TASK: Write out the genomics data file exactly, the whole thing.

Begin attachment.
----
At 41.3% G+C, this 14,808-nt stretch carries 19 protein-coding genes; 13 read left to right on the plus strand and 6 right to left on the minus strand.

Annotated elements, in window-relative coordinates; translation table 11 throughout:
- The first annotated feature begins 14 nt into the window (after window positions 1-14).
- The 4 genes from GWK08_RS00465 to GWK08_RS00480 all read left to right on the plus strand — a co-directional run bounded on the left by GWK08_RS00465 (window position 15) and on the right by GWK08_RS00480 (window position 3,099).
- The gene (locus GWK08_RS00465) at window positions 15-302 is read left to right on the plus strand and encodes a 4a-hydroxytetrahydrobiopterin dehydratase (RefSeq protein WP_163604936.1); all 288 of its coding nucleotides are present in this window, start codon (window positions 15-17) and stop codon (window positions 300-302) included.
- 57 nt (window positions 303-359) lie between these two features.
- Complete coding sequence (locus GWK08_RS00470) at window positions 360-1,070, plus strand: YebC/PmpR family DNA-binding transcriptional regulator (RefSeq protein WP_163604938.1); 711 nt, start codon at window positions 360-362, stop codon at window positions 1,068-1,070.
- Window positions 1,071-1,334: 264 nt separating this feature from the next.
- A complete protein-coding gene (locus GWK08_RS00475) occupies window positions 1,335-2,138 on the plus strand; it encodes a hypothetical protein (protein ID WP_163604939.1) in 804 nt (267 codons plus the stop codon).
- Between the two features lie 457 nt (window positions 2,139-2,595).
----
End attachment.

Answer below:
At 41.3% G+C, this 14,808-nt stretch carries 19 protein-coding genes; 13 read left to right on the plus strand and 6 right to left on the minus strand.

Annotated elements, in window-relative coordinates; translation table 11 throughout:
- The first annotated feature begins 14 nt into the window (after window positions 1-14).
- The 4 genes from GWK08_RS00465 to GWK08_RS00480 all read left to right on the plus strand — a co-directional run bounded on the left by GWK08_RS00465 (window position 15) and on the right by GWK08_RS00480 (window position 3,099).
- The gene (locus GWK08_RS00465) at window positions 15-302 is read left to right on the plus strand and encodes a 4a-hydroxytetrahydrobiopterin dehydratase (RefSeq protein WP_163604936.1); all 288 of its coding nucleotides are present in this window, start codon (window positions 15-17) and stop codon (window positions 300-302) included.
- 57 nt (window positions 303-359) lie between these two features.
- Complete coding sequence (locus GWK08_RS00470) at window positions 360-1,070, plus strand: YebC/PmpR family DNA-binding transcriptional regulator (RefSeq protein WP_163604938.1); 711 nt, start codon at window positions 360-362, stop codon at window positions 1,068-1,070.
- Window positions 1,071-1,334: 264 nt separating this feature from the next.
- A complete protein-coding gene (locus GWK08_RS00475) occupies window positions 1,335-2,138 on the plus strand; it encodes a hypothetical protein (protein ID WP_163604939.1) in 804 nt (267 codons plus the stop codon).
- Between the two features lie 457 nt (window positions 2,139-2,595).